THERE WAS A TIME when had John Higgins compiled three centuries, one of which was almost a maximum, plus come close to making another he would have won comfortably but so high is the standard at the very top that all these breaks garnered him were the four frames he won.

Mark Allen beat him 6-4 at the Dafabet Masters, despite being outscored 668-530. Because for all the big breaks – the Northern Irishman himself made a century – Allen won the key psychological frame, after he had needed a snooker. This made the difference between 4-4 and the actual score, 5-3 in his favour.

Higgins has been struggling for form and confidence all season. He arrived in London 14th in the world rankings. He started superbly but the question was how he would react to something going wrong, which it inevitably had to. Sure enough, he missed a green with the rest on 59 in the fourth frame looking good for 3-1 and later missed a red by a large distance. The first scintilla of doubt had been planted and his confidence was affected.

In the balls, as he proved in the ninth frame with his 15 reds, 15 blacks before missing a long yellow on 120, he was very reliable but once pressure shots came into the equation, it was noticeable that he struggled more, whereas at his very best he was always so reliable in such a setting.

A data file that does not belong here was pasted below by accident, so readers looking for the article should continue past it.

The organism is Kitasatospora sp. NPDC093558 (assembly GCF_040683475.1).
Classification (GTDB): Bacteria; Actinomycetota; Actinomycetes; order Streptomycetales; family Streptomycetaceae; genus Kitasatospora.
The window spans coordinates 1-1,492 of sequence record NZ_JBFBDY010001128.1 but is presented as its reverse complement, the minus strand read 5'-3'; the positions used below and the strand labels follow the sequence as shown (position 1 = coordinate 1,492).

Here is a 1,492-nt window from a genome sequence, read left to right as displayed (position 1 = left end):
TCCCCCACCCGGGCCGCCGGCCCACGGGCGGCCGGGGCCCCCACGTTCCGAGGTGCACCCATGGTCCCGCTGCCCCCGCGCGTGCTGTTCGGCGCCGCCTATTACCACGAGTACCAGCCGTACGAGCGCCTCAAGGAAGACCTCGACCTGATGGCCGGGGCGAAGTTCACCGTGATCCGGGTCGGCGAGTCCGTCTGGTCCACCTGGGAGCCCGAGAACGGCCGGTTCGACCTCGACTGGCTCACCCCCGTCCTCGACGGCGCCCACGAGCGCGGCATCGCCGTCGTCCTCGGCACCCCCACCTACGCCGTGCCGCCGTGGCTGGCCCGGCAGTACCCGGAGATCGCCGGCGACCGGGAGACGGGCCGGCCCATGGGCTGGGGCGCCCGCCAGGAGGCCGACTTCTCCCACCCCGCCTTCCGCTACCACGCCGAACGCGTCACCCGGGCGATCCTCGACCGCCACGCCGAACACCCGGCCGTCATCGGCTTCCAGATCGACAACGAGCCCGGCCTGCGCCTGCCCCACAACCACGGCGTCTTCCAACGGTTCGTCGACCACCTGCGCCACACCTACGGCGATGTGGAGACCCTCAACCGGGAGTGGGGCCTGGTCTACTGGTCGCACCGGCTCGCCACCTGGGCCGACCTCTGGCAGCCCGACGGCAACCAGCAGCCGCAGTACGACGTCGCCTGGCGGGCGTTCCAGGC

So Allen is into the quarter-finals after what, ahead of the Ding Junhui-Joe Perry match, has surely been the best ever Masters first round. Every match has had incident and interest with some terrific snooker being played as well. There has been at least one century in every single match.

If anything, the Masters is harder to win than ever. It’s always been for the elite but now the top 16 does properly reflect form, whereas before Barry Hearn changed the ranking system there were sometimes players in the field who hadn’t won a match for months.

There’s a buzz about the tournament. Huge crowds have been getting involved. The Allen-Higgins match was played in a great spirit, with sportsmanship on show from Allen in the ninth frame when he felt he had gained an advantage after the referee replaced the balls after a miss (even though it seemed from the freeze frame that Jan Verhaas had done so accurately).

There were also some smiles and jokes between the players, all of which added to the entertainment. It was a good advert for snooker and one in the eye for the bores who love rolling out the old clichés about there being ‘no characters in the game.’ Yes there are, but you have to make an effort to watch the sport, talk to them, get to know them. It is of course easier to sit in an office somewhere relying on your prejudices.

Snooker was even on the back page of one national newspaper today, courtesy of Ronnie O’Sullivan equalling Stephen Hendry’s centuries record yesterday.

O’Sullivan remains the deserving title favourite but as we saw again today, there are a number of players putting on a show. And what a show.


Photographs by Monique Limbos.